Moving up to the 27in models you’ll find a 3.2GHz quad-core, Intel Core i5 with 8GB RAM and a 5K Retina display for £1,449 with AMD Radeon R9 M380 graphics and a 1TB hard drive or for £1,599 for a boost to AMD Radeon R9 M390 graphics and a Fusion Drive. Find out more about Fusion Drive here.
There's also a 3.3GHz quad-code i5 model with 8GB of RAM, a 2TB Fusion Drive AMD Radeon R9 M395 graphics and the 5K display for £1,849, so that's a hefty investment.
As with the MacBook Airs, you can upgrade various aspects of each iMac, including RAM, storage, and in some cases the CPU. We would definitely recommend upgrading to a Fusion Drive where possible, as the extra £80 spent will noticeably improve the day to day performance.
iMac vs MacBook Air: Comparing the choices
With computers being so powerful these days, it makes good financial sense to not overpay for features you’ll most likely never use. If your intended use for your device involves not much more than general media consumptions (watching films, listening to music), internet browsing, social media, and office-style productivity, then you should consider the entry-level models in both the iMac and MacBook Air line up.
While the MacBook Airs are still powerful laptops, they are intended more for day-to-day use rather than serious content creation, or computationally demanding task such as gaming. So, if these are your goals, then the more powerful iMacs will be a better fit, or indeed a MacBook Pro. If you’re into photography or videography then the colour rich, expansive screens, and larger storage, of the iMacs are a distinct advantage when it comes to reviewing and editing your media.
But, of course, if you’re a student, travel a lot with work, or don’t have a lot of space at home to dedicate to a desk, the MacBook Airs are amazingly light, and will get most jobs done with little fuss.
iMac vs MacBook Air: How the cheapest models compare
At first glance the £749 11-inch MacBook Air and £899 21-inch entry level iMac might seem a world apart, but they actually share much of their internal components. In fact the iMac has the same 1.6GHz dual-core, Intel Core i5 CPU as the MacBook Air, and also shares the same graphical capabilities. It’s no great surprise then that when we compared the iMac and the 11-inch MacBook Air in our labs we discovered that the MacBook Air actually managed to outperform its big brother in some areas including the Speedmark 9 tests. This is most likely down to the MacBook having flash-storage fitted, as opposed to the slower traditional hard drive in the iMac.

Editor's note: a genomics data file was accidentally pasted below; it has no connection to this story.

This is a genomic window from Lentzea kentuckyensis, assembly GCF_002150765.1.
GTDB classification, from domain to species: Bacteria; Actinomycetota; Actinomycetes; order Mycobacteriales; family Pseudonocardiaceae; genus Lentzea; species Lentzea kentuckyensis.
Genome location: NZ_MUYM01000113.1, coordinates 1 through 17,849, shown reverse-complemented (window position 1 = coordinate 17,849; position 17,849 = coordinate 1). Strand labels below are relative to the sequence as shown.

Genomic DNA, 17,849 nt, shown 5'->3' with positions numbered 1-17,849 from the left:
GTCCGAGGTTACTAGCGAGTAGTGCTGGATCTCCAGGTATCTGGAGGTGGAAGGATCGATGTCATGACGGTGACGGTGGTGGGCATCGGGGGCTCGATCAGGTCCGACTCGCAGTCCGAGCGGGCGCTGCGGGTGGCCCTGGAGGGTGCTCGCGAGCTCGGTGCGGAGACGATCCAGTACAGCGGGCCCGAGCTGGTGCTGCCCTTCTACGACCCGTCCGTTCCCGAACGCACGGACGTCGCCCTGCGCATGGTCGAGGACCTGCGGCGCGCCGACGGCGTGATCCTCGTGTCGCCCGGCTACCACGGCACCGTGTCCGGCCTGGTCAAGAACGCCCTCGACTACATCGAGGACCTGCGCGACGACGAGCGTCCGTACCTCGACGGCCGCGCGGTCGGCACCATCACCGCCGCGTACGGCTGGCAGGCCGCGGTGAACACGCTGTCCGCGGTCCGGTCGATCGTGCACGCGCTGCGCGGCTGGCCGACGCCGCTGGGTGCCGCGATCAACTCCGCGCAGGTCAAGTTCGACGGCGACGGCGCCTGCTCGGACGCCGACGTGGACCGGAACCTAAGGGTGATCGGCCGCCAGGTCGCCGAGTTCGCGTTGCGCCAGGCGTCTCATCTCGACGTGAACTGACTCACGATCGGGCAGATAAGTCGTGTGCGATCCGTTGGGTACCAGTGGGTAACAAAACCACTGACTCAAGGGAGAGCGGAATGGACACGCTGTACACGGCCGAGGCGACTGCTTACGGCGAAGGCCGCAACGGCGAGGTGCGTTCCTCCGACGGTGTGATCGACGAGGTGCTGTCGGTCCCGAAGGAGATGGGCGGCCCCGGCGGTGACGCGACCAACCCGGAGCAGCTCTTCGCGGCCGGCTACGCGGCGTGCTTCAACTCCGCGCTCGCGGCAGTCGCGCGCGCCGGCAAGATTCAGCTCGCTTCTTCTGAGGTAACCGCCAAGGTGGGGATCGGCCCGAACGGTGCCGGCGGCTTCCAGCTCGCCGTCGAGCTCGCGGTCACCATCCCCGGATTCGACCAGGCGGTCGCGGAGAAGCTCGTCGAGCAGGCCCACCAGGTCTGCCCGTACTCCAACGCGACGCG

Essentially, at its core, the entry-level iMac is a MacBook Air with a bigger screen, bigger (but slower) storage, and a little more RAM. This means that you could turn either MacBook Air into an iMac just by plugging in a screen, mouse and keyboard, with the option of external storage. Admittedly all of this costs money, but you would end up with a desktop and a laptop for not much more than the price of the iMac itself.
This only holds true for the entry-level model though, as once you step up to more powerful iMacs the gap in power begins to show. There is still the factor of the hard drives in some of the iMacs, but the graphical prowess and CPU speeds are certainly a big improvement, easily ahead of the Airs and the slow entry-level iMac.
iMac vs MacBook Air: Storage options
The tradeoff for the performance boost of the flash-storage in the MacBook Airs is actual storage space, as flash-storage remains expensive for higher capacity units. If you want to keep all your music, home videos, or music collection on your computer, then the Airs will fill up a lot faster than the capacious iMacs. Of course you can use an external USB hard drives, and they are quite affordable these days, with a quick look on Amazon showing that you can buy 1TB drives for less than £50. See our pick of the best external hard drives for Macs here.
iMac vs MacBook Air: Maxing out the specs
If your budget allows, then fully kitting out either an iMac or MacBook Air will get you a serious machine, and a noticeable difference in price. The 13-inch MacBook Air with the build to order spec of a 2.2GHz dual-core, Intel Core i7 CPU, 8GB RAM, and 512GB flash-storage comes out to a grand total of £1,449. Add Apple Care to that price and you come in at £1,648 for a very quick, lightweight, and capacious laptop.
You can configure a 27-inch with a 4.0GHz quad-core, Intel Core i7, 8GB RAM (as this is a user serviceable part, you can buy more RAM later from third party suppliers such as Crucial instead of paying Apple’s high prices), 512GB flash-storage (1TB is available, but the £480 price tag seems a little excessive) and even upgrade the graphics card to an AMD Radeon R9 M395X, all for £2,409. Apple Care will add a further £199 to the price.
At nearly a grand apart you would expect these machines to be different, and of course you’d be right, with the iMac being an absolute beast.
iMac vs MacBook Air: Buying advice
It’s pretty obvious that iMacs and MacBook Airs are built for different purposes, but if you’re considering the lower-end models then it’s worth nailing down whether you really want a desktop or a laptop, or both. If your intention is that the computer will sit on a desk all its life, then the iMac is the way to go, and we'd recommend opting for the 2.8GHz model if your budget allows. Better yet, upgrade the hard drive to the 1TB Fusion for £80 if you can.
If you want to keep your spending under £1000 though, and don’t mind a bit of non-Apple equipment, then the 11-inch MacBook Air, upgraded to 8GB RAM, is available for £829 and is easily the match of the base-level iMac. Add to this a third party display (around £80), bluetooth mouse, keyboard, external hard drive, and with a bit of shopping around you can have the best of both worlds for under a grand.